The advantages and disadvantages of biotechnology

Written by frank luger Google
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The advantages and disadvantages of biotechnology
Biotechnology offers much, but at what price? (Thinkstock Images/Comstock/Getty Images)

Biotechnology involves the use of living organisms in science and technology to develop new products. Brewing beer and wine and making bread and cheese require microorganisms such as yeast, and so are examples of biotechnology. However, some people have concerns about the research and development involved in biotechnology, such as fears about health and environmental effects.

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More food

The World Food Programme -- the world's largest humanitarian agency fighting hunger -- regularly warns about food shortages in many parts of the world. Arguably the main advantage of biotechnology is the development of cheaper and more plentiful food crops, by the combination of plant genes to create hardier plants with increased yield. However, the general public are alarmed by genetically modified food. According to, 59 percent of people have concerns.

New products

Another key advantage of biotechnology is the development of new products. Fuel, chemicals and medicines are fields where biotechnology creates new patents. Biotechnology also creates employment for scientists and subsidiary personnel. However, if the demand for new products outstrips the capacity of testing regimes to report fully on the long-term effects of these products, we may all be exposed to greater environmental risk.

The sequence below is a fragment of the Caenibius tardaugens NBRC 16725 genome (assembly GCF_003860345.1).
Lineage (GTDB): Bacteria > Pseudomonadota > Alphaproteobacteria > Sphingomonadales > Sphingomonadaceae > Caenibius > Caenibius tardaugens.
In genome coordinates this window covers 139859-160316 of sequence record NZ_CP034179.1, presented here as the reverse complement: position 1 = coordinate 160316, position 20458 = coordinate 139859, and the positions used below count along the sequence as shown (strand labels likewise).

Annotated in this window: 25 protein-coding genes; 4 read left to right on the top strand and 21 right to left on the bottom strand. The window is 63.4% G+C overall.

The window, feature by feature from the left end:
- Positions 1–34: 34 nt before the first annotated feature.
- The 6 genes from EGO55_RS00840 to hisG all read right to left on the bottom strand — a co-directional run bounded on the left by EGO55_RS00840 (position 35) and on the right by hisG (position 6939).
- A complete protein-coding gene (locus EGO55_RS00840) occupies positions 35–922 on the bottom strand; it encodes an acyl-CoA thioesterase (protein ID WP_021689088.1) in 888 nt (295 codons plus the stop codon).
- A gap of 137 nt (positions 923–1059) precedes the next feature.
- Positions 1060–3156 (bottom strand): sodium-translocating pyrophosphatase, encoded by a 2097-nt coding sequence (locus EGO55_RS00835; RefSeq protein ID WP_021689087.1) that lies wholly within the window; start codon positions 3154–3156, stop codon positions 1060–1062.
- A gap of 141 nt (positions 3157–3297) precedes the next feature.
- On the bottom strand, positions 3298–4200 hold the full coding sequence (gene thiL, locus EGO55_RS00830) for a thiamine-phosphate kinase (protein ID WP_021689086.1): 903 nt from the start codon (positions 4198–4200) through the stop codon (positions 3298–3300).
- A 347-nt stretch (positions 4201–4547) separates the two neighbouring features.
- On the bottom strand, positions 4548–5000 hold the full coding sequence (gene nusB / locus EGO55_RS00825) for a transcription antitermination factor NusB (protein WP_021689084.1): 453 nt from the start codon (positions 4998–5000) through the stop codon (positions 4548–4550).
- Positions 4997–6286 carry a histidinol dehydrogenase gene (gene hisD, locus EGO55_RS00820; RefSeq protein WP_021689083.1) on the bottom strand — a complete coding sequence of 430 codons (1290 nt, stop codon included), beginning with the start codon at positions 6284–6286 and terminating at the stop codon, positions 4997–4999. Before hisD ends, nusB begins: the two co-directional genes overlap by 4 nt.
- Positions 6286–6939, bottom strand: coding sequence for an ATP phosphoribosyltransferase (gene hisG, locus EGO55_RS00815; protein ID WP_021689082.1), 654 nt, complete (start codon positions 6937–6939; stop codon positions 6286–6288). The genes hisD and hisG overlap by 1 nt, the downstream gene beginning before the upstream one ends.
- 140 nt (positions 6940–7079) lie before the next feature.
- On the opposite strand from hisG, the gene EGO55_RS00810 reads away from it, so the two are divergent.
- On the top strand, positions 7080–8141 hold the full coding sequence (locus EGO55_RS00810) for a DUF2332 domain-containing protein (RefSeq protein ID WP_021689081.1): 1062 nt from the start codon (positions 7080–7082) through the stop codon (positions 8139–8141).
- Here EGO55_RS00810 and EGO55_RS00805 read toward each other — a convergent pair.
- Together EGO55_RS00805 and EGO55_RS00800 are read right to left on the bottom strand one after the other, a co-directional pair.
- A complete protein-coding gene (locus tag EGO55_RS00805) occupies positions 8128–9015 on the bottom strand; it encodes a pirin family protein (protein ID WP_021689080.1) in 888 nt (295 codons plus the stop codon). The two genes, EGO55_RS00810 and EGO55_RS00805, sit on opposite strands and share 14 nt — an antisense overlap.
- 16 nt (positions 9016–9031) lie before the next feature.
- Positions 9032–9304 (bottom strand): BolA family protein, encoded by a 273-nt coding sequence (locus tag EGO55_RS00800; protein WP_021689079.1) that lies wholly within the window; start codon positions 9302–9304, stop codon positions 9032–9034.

The advance of science

Science is a discipline that perpetuates the search for new discoveries. Biotechnology offers new avenues of research for scientists, thereby offering further opportunities for mankind to understand the nature of the world. One disadvantage of this is that the science of biotechnology often becomes highly technical, beyond the understanding of most people. When scientists speak a language that only they understand, legislators and the public are unable to monitor their activities.

Animal testing

Many individuals and organisations feel that animal testing, especially in combination with any practices that cause animals stress or harm, is morally repugnant and unnecessary. "People for the Ethical Treatment of Animals," better known as PETA, claims that more than 100 million animals every year suffer this way. Molecular biologists counter that traditional science and biotechnology may involve animal testing, but biotechnology offers opportunities for testing on cells in culture rather than on living animals.

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